Afghanistan's president has appointed a 46-member council to decide on whether to sign a peace deal with the Taliban.
The council will have final say on the peace agreement after what's expected to be some uncertain negotiations with the insurgents.
The High Council for National Reconciliation is made up of an array of Afghan political figures, including President Ashraf Ghani's rival in last year’s presidential election, Abdullah Abdullah, who leads the group.
Abdullah's appointment follows a power-sharing deal he and Ghani signed that ended a political deadlock after last year's election.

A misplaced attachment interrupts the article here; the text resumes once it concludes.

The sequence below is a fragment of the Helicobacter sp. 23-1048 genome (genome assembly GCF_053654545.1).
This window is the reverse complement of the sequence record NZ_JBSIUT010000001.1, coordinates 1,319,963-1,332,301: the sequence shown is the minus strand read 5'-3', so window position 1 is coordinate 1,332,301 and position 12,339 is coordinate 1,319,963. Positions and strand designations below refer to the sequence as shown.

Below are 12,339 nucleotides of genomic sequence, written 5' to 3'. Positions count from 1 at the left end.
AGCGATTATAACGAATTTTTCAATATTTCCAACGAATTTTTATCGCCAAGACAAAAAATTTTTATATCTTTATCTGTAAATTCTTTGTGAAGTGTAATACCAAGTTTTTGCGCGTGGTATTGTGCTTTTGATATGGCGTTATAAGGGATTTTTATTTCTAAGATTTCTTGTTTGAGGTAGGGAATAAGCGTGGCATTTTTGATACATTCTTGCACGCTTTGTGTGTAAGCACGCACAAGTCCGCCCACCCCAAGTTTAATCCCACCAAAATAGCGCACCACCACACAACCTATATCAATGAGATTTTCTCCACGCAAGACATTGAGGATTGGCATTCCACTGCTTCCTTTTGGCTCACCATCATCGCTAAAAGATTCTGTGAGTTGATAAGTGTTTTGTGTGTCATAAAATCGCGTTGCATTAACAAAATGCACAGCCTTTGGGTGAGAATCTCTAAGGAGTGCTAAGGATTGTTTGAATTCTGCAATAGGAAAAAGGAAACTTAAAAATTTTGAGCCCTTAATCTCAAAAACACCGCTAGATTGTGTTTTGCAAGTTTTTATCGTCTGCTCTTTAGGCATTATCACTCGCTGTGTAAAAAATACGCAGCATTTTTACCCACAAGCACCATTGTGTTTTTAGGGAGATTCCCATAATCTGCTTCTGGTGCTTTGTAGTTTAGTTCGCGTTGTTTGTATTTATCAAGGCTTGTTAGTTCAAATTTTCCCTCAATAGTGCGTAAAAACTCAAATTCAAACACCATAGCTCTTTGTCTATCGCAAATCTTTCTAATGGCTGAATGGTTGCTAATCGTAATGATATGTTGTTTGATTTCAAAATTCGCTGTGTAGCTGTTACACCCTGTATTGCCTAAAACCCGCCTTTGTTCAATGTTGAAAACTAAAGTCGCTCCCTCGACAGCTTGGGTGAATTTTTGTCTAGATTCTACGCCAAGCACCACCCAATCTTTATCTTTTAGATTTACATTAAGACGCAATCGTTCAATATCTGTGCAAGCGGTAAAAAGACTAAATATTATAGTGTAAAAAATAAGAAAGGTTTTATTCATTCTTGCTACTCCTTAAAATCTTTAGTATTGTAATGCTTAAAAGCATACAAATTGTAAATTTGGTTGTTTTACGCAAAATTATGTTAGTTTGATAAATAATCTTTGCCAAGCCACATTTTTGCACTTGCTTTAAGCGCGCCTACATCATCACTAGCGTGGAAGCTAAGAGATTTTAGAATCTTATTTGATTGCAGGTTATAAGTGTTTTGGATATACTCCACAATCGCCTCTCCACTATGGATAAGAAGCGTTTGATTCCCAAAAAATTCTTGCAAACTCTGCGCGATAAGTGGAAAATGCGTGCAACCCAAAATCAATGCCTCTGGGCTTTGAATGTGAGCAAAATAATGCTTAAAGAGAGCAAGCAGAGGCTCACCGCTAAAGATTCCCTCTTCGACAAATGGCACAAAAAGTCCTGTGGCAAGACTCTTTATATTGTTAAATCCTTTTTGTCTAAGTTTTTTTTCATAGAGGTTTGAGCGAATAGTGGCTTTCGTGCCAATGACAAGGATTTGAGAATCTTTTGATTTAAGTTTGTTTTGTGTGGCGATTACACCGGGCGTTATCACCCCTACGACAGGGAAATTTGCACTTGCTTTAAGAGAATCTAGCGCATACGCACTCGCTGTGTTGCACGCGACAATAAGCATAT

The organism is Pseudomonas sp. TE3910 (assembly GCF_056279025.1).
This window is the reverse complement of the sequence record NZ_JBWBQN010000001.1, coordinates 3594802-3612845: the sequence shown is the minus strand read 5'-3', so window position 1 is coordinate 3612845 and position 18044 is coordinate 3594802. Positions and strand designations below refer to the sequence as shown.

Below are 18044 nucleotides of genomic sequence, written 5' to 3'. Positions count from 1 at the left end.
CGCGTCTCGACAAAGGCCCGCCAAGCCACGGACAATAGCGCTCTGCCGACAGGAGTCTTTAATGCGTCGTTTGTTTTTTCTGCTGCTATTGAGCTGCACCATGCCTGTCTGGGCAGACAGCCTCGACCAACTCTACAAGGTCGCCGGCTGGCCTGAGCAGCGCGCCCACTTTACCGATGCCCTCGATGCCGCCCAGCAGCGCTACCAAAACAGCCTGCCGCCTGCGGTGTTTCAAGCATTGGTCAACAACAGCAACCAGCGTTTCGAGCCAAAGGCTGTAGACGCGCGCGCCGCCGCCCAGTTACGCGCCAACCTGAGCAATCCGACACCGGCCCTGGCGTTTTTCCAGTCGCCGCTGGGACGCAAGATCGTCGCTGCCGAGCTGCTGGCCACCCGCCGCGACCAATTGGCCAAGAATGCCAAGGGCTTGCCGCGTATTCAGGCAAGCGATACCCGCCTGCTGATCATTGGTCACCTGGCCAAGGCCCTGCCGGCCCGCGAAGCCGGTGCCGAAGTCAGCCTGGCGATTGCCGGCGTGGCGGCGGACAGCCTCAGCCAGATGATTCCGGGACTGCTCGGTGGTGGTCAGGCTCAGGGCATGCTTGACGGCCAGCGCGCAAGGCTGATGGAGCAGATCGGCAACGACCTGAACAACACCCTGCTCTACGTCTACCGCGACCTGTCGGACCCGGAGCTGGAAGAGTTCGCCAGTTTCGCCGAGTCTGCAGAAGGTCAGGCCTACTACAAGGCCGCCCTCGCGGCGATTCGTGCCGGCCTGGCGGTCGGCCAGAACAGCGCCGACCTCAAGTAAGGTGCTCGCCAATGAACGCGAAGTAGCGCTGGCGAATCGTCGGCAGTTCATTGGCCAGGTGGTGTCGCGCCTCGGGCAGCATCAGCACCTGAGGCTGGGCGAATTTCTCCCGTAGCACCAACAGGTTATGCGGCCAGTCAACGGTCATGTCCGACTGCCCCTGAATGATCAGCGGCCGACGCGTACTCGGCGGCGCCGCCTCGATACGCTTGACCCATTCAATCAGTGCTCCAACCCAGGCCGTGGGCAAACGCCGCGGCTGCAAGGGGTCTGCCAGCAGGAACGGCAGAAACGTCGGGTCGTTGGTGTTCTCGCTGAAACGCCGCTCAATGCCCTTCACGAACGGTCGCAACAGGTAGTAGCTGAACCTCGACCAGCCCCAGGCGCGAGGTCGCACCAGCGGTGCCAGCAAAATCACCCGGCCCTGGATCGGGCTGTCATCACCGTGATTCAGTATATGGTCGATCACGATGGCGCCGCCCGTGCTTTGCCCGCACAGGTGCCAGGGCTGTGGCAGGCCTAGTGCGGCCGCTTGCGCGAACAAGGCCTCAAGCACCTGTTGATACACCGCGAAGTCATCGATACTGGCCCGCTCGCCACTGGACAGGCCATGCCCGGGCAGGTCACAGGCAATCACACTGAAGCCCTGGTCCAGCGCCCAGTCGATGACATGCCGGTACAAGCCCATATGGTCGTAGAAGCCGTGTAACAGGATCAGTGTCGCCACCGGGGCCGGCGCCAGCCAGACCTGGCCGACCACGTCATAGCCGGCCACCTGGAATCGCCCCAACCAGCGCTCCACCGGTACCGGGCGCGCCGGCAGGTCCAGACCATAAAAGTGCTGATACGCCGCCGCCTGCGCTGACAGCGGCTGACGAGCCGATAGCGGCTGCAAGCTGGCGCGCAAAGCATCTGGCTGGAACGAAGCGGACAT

The negotiations are part of the February U.S.-Taliban peace agreement that called for the freeing of 1,000 government and military personnel held captive. This was in exchange for the government to free 5,000 Taliban prisoners.
But the Afghan government reversed a decision to release the last 320 Taliban prisoners until the insurgents free more captured soldiers.
The deal aims to end the nearly two-decade war between the U.S. and Afghanistan. American troops have already started withdrawing from the country, but the Taliban has yet to agree on an immediate cease-fire.
While there's another negotiating team headed to Qatar for intra-Afghan talks, the Taliban only appointed one 20-member negotiating team.